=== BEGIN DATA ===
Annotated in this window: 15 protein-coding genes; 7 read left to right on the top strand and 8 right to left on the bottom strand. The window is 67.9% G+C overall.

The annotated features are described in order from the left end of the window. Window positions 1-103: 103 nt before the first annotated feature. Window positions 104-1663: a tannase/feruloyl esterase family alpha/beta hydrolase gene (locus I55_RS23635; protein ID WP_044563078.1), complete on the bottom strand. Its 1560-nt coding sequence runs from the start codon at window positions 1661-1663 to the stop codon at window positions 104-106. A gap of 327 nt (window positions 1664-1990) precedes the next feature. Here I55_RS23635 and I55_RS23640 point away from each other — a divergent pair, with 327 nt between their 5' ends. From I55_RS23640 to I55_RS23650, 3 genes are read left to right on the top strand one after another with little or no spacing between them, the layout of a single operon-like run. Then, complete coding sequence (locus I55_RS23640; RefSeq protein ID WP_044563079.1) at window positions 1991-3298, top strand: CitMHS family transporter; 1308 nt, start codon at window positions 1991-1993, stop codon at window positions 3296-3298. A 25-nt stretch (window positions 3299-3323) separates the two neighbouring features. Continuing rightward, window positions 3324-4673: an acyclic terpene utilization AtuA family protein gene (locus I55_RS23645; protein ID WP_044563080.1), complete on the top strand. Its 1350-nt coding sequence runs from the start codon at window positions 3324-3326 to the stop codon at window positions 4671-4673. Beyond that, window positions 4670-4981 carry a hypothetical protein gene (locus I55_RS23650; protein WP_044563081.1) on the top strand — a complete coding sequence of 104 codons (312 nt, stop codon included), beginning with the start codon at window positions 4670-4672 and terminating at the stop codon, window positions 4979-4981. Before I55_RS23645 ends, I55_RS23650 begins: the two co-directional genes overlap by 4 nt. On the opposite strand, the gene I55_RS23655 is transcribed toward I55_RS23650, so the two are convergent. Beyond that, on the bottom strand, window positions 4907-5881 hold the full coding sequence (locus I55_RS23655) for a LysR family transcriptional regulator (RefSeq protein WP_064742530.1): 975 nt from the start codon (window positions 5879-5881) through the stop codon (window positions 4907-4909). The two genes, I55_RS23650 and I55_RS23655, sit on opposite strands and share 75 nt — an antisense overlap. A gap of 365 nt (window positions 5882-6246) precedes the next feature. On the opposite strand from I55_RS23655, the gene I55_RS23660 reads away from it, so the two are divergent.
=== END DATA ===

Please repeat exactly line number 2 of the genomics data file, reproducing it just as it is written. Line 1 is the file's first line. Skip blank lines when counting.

The annotated features are described in order from the left end of the window. Window positions 1-103: 103 nt before the first annotated feature. Window positions 104-1663: a tannase/feruloyl esterase family alpha/beta hydrolase gene (locus I55_RS23635; protein ID WP_044563078.1), complete on the bottom strand. Its 1560-nt coding sequence runs from the start codon at window positions 1661-1663 to the stop codon at window positions 104-106. A gap of 327 nt (window positions 1664-1990) precedes the next feature. Here I55_RS23635 and I55_RS23640 point away from each other — a divergent pair, with 327 nt between their 5' ends. From I55_RS23640 to I55_RS23650, 3 genes are read left to right on the top strand one after another with little or no spacing between them, the layout of a single operon-like run. Then, complete coding sequence (locus I55_RS23640; RefSeq protein ID WP_044563079.1) at window positions 1991-3298, top strand: CitMHS family transporter; 1308 nt, start codon at window positions 1991-1993, stop codon at window positions 3296-3298. A 25-nt stretch (window positions 3299-3323) separates the two neighbouring features. Continuing rightward, window positions 3324-4673: an acyclic terpene utilization AtuA family protein gene (locus I55_RS23645; protein ID WP_044563080.1), complete on the top strand. Its 1350-nt coding sequence runs from the start codon at window positions 3324-3326 to the stop codon at window positions 4671-4673. Beyond that, window positions 4670-4981 carry a hypothetical protein gene (locus I55_RS23650; protein WP_044563081.1) on the top strand — a complete coding sequence of 104 codons (312 nt, stop codon included), beginning with the start codon at window positions 4670-4672 and terminating at the stop codon, window positions 4979-4981. Before I55_RS23645 ends, I55_RS23650 begins: the two co-directional genes overlap by 4 nt. On the opposite strand, the gene I55_RS23655 is transcribed toward I55_RS23650, so the two are convergent. Beyond that, on the bottom strand, window positions 4907-5881 hold the full coding sequence (locus I55_RS23655) for a LysR family transcriptional regulator (RefSeq protein WP_064742530.1): 975 nt from the start codon (window positions 5879-5881) through the stop codon (window positions 4907-4909). The two genes, I55_RS23650 and I55_RS23655, sit on opposite strands and share 75 nt — an antisense overlap. A gap of 365 nt (window positions 5882-6246) precedes the next feature. On the opposite strand from I55_RS23655, the gene I55_RS23660 reads away from it, so the two are divergent.